The connection between cities in China has a hierarchical proximity effect (Figure 8). The cities with hierarchical proximity are closely related. Cities in the first and second levels have the characteristics of the “neighborhood degradation” connection, which shows that cities of level 1 prefer to connect with cities in the second and third levels, and cities of level 2 prefer to connect with cities in the third and fourth levels. Cities in the third, fourth, and fifth levels have characteristics of the same level and adjacent level connection, among which cities of level 3 and level 4 are closely connected with cities of level 3 and level 4, and cities of level 5 prefer to connect with cities of level 3, 4, and 5. The hierarchical proximity effect causes cities of level 3 to both form a close relationship with the high-level cities and the low-level cities, playing an important role as a bridge. On the other hand, the hierarchical proximity effect of intercity connections reflects “hierarchical isolation,” that is, cities with relatively far hierarchical distance have sparse connections. For example, there are weak connections between cities of level 5 and cities of level 1. The theory of “hierarchical diffusion”  reflects a degree of “hierarchical isolation”. Hierarchical diffusion reflects the order of diffusion, which is seldom manifested as one step spread from a high-level city to a low-level city. This order highlights the hierarchical isolation between the high-level city and low-level city.
The hierarchical proximity effect of city connections is similar to that of club characteristics. Cities tend to establish relationships with cities with similar attributes; for example, provincial capitals tend to connect with other provincial capitals of the same level. The hierarchical proximity effect of urban linkages can also be found in the existing literature. Meijers  shows that it appears that these club-type networks provide much better conditions for achieving horizontal synergy than ever before. The reason for the hierarchical proximity effect may be that horizontal linkages have lower “communication costs,” including similar economic size, population size, and institutional environment.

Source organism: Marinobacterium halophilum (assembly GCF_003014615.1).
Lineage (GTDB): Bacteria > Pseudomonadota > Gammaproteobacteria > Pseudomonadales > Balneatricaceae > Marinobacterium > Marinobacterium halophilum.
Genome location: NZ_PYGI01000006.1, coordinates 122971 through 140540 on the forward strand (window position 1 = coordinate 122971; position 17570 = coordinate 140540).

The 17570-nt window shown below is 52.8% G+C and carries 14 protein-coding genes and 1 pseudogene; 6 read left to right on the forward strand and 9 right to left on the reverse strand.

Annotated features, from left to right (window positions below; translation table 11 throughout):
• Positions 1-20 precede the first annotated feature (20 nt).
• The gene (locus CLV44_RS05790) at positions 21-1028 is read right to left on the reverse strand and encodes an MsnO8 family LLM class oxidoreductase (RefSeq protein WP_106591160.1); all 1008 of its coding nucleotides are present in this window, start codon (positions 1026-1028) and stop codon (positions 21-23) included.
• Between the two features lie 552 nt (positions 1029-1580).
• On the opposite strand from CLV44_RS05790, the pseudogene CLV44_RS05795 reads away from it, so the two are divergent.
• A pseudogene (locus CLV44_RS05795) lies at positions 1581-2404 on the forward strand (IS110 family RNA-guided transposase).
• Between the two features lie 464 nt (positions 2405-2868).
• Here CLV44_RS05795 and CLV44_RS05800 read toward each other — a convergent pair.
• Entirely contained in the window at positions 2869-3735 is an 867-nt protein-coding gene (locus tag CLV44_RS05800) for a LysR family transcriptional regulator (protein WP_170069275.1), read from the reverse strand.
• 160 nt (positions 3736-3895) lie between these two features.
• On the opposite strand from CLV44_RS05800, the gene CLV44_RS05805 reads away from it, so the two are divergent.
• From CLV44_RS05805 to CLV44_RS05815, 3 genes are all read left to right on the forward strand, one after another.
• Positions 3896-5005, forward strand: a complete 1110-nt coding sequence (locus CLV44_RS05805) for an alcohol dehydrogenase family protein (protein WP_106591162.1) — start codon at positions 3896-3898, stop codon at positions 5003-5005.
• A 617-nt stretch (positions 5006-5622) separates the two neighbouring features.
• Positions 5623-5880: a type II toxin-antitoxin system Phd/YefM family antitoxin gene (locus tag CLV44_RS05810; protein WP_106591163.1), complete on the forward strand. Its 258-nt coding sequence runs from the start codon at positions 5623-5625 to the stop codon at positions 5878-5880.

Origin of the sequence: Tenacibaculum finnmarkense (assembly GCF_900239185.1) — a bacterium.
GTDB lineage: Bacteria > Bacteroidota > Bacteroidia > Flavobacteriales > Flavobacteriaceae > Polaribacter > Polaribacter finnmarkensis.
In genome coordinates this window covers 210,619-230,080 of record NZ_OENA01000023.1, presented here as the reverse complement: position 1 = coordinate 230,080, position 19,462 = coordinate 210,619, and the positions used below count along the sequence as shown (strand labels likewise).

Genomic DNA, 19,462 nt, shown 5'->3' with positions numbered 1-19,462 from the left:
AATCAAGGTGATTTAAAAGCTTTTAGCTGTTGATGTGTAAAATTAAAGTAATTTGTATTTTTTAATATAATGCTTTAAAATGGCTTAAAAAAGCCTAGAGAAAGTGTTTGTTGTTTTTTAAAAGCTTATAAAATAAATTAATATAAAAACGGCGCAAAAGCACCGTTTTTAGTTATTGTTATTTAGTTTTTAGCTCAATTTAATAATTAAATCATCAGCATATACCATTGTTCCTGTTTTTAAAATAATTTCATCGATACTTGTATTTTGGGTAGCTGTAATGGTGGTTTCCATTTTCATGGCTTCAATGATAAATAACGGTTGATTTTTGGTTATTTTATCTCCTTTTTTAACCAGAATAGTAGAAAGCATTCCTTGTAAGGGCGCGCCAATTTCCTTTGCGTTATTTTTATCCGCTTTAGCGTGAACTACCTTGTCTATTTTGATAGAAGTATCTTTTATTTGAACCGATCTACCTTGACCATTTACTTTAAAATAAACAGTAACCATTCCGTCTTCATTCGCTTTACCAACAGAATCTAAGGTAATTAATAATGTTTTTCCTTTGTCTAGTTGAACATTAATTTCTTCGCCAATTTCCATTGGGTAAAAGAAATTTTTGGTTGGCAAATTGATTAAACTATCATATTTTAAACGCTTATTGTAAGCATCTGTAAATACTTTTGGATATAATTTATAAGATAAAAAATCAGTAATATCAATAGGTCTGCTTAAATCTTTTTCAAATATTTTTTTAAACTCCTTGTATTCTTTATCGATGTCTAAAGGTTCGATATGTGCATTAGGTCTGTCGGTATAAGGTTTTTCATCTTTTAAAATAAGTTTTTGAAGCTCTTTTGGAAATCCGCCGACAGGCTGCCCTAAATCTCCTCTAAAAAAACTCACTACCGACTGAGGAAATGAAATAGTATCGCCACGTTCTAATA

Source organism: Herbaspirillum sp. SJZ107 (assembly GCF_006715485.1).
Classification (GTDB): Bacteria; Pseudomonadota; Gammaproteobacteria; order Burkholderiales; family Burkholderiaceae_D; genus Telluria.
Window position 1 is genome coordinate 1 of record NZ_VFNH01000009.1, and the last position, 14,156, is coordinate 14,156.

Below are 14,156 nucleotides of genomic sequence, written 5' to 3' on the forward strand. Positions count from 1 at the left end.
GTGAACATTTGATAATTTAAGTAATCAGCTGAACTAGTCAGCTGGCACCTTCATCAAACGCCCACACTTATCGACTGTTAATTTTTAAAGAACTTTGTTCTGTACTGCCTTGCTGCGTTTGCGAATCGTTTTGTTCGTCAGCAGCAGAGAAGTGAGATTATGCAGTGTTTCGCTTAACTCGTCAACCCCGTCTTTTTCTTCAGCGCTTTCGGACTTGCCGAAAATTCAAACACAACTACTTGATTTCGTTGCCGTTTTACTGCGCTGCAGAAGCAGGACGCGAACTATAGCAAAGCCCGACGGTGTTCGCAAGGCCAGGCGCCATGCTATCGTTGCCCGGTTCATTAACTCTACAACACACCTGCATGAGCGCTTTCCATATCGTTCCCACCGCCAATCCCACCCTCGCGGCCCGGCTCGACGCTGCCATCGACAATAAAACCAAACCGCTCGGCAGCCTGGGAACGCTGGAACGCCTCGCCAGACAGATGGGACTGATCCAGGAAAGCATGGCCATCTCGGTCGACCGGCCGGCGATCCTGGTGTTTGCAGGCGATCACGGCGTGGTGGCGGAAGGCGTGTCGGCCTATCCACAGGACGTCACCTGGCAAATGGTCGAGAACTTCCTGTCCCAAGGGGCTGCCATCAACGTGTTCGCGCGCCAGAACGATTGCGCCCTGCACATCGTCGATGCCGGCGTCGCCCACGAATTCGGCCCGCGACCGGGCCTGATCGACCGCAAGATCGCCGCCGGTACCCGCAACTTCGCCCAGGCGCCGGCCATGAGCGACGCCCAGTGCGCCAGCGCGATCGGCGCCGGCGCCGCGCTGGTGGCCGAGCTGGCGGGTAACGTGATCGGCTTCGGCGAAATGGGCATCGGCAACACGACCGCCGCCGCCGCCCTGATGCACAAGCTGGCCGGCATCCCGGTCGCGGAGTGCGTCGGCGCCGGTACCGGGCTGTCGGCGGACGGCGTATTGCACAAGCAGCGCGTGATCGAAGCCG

5.3. Spatial Distance Threshold Effect
The shortest travel time between most cities in China is within 7 hours, and when the shortest travel time is more than 7 hours, the intercity connection becomes weak (Figure 9). Two hours and 5-6 hours are the “golden distance” of intercity connection. When the shortest travel time between two cities is 2 hours or 5-6 hours, the intercity connection is often close. The “golden distance” of 2 h and 5-6 h is obviously reflected in the connection between high-level cities. The connection between high-level cities is far stronger than that between other cities when the shortest travel time is 2 hours or 5-6 hours. The most significant “golden distance” of low-level cities is 3 h. Within 3 h of travel time, the external contact of low-level cities is significantly improved, which mainly occurs between low-level cities adjacent to high-level cities and high-level cities. There is a difference in the “golden distance” between high-level and low-level cities. Despite these two kinds of cities are subjected to the constraints of geographical distance, high-level cities are less affected and have strong willingness to connect with high-level cities that are far apart (5-6 h), while the low-level cities are more willing to associate with high-level cities in close proximity (within 3 h).
In the recent years, the relations between cities in China are increasingly close, so it is of great significance to explore the characteristics of intercity connections. From the perspective of intercity population travel, the characteristics of intercity connections are investigated with the big data of Tencent’s population migration heat.